Emotional

Don’t run! There are those who run at the first sign of any emotion and that is foolish. As human beings, we are emotional creatures. We can react with strong emotions to people or events that happen right before our eyes and things that took place many moons ago, yet the scars remain. The role of a Christian brother or sister is to stand with their fellow believer and support them. Weep with those who weep, laugh with those who laugh and the much neglected one; be silent with those who need silence.

The emotional aspect of pastoral care does not mean that we simply sit and give a pat on the back, speak snappy ‘Christian’ motivational phrases. It means that we stand with our wounded brother and sister and we fight alongside them. It means that we pull up a chair and we sit with them in their misery, in their rejoicing and in their indifference and we point them to Jesus. There will be times where this kind of support should be done alongside professionals who are trained to care for suffering individuals, but that is no excuse for the church to look for the exit. Stick around and draw alongside your fellow Christian and care for their emotional wellbeing.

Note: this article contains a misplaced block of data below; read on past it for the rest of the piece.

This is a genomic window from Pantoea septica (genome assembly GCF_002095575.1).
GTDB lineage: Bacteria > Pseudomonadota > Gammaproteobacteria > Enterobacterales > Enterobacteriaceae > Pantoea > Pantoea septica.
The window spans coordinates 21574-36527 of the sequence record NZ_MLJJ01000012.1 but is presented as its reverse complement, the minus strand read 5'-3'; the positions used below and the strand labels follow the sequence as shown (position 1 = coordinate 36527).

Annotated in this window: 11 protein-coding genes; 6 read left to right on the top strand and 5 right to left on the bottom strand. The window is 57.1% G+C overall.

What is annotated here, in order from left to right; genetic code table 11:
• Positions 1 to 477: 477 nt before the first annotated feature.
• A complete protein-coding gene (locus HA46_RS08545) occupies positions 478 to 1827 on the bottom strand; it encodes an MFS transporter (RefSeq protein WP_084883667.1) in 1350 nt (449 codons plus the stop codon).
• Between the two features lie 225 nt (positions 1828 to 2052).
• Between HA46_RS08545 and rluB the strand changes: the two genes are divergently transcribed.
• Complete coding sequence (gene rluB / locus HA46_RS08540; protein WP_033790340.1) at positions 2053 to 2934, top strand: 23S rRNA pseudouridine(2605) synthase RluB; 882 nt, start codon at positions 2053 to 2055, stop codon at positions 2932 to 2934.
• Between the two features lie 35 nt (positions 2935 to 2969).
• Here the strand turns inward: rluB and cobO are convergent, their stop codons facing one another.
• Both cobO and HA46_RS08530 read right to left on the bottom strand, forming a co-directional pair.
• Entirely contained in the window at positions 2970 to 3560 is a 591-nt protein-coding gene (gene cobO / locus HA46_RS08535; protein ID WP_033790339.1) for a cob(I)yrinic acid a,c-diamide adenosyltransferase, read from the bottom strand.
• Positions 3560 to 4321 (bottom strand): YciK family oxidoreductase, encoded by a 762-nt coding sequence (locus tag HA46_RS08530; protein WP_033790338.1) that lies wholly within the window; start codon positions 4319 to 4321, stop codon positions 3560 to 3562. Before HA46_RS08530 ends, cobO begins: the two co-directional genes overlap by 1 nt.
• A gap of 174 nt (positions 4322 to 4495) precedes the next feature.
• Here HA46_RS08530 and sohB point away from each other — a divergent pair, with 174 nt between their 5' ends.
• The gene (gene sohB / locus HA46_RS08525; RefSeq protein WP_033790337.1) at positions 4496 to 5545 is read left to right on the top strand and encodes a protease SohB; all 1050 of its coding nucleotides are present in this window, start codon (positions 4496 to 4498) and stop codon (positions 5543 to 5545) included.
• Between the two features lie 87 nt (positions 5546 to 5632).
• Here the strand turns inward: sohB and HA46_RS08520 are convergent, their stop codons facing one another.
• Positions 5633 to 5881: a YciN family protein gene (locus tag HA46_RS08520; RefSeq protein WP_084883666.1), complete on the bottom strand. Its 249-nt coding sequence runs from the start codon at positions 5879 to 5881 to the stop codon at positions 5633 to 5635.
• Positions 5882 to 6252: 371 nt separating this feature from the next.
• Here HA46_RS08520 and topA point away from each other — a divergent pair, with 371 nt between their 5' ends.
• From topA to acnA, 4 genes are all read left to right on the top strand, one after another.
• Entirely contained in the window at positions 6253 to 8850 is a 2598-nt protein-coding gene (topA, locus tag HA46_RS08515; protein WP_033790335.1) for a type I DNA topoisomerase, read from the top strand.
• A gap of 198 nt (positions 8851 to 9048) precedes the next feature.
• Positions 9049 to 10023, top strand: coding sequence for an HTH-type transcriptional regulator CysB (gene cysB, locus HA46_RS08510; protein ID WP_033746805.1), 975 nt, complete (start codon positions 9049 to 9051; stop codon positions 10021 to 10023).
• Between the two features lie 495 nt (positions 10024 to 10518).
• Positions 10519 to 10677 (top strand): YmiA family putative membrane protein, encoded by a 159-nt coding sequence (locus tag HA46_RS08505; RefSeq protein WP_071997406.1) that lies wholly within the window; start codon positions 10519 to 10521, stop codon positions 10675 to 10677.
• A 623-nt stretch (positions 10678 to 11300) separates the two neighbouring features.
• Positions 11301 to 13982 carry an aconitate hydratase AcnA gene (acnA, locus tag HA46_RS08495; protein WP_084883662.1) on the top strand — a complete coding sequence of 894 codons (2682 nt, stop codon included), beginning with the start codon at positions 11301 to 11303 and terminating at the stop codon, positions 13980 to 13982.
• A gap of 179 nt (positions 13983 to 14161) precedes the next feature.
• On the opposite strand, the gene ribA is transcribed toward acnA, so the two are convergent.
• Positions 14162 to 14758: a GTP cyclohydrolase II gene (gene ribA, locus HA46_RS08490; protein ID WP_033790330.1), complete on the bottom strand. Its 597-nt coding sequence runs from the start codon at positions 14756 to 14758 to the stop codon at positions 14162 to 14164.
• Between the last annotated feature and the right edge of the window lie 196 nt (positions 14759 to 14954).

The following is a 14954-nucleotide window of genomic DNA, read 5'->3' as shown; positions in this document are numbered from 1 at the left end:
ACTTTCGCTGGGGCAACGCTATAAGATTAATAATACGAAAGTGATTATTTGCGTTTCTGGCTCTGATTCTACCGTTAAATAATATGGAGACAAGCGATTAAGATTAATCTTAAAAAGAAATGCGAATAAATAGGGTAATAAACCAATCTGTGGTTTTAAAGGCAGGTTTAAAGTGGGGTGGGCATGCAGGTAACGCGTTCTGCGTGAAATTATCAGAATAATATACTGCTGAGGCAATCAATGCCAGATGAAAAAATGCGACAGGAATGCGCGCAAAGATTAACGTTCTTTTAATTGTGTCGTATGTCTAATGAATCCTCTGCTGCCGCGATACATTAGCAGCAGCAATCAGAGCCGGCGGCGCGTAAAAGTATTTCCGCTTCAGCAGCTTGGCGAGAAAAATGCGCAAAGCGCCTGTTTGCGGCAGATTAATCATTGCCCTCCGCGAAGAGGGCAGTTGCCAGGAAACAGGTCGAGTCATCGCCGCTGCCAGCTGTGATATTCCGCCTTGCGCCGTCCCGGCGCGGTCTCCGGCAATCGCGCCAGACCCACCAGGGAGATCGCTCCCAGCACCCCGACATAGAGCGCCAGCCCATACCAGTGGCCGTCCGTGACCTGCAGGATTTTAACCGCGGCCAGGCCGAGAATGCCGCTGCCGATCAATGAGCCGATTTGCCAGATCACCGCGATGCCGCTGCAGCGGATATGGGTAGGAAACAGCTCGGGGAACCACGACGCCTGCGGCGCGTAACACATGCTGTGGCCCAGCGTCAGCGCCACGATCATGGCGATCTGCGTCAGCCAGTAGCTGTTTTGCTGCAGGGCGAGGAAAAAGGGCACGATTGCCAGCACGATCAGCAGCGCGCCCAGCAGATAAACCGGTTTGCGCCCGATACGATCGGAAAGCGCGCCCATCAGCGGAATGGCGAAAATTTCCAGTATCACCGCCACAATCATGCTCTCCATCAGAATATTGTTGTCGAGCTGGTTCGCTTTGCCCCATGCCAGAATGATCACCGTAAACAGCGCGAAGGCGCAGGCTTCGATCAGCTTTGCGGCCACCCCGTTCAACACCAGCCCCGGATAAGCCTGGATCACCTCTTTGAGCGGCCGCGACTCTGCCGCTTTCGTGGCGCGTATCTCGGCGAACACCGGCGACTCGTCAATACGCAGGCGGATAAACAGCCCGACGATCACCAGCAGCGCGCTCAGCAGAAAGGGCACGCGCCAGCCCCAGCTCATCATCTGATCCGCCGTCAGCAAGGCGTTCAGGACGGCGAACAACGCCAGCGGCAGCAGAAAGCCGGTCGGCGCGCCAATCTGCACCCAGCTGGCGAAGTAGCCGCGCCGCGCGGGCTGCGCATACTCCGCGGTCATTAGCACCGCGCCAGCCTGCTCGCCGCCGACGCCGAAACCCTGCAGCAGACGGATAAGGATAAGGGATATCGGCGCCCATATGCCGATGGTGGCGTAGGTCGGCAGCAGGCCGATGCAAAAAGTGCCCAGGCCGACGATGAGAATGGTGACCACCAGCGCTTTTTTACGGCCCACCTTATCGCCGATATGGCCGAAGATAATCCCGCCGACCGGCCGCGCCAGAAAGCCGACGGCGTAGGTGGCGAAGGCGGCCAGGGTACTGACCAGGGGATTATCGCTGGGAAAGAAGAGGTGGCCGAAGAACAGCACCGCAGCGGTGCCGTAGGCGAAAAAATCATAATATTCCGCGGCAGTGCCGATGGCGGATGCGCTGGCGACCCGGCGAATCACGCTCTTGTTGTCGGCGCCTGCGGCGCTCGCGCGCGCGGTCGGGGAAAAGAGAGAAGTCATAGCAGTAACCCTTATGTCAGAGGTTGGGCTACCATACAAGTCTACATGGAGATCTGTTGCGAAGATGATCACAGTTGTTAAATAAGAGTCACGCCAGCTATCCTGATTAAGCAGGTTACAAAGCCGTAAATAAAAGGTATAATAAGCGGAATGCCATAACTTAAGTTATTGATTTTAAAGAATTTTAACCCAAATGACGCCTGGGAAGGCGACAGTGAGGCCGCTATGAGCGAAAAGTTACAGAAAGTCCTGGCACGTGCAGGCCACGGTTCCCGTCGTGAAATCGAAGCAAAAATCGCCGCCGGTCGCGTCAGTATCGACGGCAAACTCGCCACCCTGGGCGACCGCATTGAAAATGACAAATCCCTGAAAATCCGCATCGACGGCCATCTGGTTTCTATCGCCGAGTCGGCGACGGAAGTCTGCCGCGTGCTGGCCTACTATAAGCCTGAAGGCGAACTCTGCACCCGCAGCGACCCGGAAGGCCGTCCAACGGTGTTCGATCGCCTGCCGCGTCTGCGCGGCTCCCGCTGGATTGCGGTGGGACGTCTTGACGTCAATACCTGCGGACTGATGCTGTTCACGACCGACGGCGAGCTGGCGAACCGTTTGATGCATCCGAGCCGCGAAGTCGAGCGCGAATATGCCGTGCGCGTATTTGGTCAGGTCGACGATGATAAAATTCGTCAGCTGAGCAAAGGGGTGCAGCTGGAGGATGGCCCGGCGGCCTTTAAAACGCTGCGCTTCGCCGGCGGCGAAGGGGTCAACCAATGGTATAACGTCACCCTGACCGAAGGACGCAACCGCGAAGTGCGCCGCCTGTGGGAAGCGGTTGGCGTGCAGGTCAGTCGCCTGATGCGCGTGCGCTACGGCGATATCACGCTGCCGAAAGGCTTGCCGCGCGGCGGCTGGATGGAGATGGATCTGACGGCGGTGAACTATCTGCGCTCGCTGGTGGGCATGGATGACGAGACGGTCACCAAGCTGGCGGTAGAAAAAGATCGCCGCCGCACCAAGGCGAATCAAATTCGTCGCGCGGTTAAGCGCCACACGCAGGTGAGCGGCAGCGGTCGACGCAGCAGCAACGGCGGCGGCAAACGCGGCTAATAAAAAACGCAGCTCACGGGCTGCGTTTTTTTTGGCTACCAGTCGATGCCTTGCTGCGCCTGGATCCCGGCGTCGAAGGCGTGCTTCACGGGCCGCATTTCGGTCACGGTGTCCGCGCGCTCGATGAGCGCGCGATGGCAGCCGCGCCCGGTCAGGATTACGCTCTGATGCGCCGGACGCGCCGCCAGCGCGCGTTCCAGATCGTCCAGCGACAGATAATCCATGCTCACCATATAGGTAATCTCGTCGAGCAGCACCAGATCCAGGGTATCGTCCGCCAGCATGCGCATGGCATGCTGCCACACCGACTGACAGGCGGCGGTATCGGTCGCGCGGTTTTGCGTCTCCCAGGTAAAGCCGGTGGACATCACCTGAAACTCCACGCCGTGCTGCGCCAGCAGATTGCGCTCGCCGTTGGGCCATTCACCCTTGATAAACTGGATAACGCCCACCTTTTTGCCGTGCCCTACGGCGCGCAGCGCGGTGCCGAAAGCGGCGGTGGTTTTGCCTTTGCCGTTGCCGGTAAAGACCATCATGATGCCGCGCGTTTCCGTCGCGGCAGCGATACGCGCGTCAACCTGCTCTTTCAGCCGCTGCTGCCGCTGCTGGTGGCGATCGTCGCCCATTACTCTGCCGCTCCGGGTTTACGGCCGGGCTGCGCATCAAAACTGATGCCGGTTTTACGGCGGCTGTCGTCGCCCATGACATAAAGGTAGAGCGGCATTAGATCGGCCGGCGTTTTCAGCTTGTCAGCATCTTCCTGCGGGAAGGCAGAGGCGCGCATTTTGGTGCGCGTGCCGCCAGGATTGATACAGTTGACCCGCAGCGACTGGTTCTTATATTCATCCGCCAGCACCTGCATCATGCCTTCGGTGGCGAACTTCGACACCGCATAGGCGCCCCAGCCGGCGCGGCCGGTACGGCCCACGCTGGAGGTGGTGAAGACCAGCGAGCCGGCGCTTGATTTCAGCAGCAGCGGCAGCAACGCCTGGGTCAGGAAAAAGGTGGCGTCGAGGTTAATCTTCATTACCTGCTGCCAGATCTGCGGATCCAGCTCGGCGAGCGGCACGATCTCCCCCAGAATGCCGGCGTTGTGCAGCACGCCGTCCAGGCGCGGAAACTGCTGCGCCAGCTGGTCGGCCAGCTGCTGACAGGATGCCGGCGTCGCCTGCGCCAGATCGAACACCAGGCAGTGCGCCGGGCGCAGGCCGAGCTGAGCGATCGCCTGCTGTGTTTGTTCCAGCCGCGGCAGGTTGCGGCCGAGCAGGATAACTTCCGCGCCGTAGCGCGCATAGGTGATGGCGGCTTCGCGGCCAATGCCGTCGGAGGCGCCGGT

Spiritual

This is probably the one that is focused on more than most, but even then do we do enough? I’m not sure that the normal middle-class ‘meet me in a coffee shop once a week’ is enough. As a pastor, part of my role is teaching and equipping saints for the work of ministry (Ephesians 4:12) and teaching the truth faithfully. Part of the role of every Christian is speaking the truth in love to each other so that we may grow more into the likeness of Christ (Ephesians 4:15). Caring for other spiritually means pointing them to Jesus, getting their heads into the Bible and helping them worship our wonderful Triune God who deserves all the praise in the world.

This goes beyond the coffee shop, beyond the walk and beyond a one hour slot in the day. Caring for someone spiritually means inviting them into your own life and showing them what it means to live the Christian life. It means pointing them to the truth of the Bible and how that is lived out in the every day and it means showing people how amazing and life-transforming the gospel is.

Neglecting to care for someone in all of these three areas should not be an option. We’re not called to be a charity, to only be a shoulder to cry on or to be a motivational speaker with a bit of Jesus sprinkled on top. We are the body of Christ. We are the bride of the great Bridegroom. We are the Lord’s people. Our desire should be to care for the Lord’s people holistically. To see them served well practically, to help them view their emotional life through the Christian perspective and to see them pointing to Jesus every day. Pastoral care is not a quick phone call or a text message, pastoral care requires a holistic approach to every person.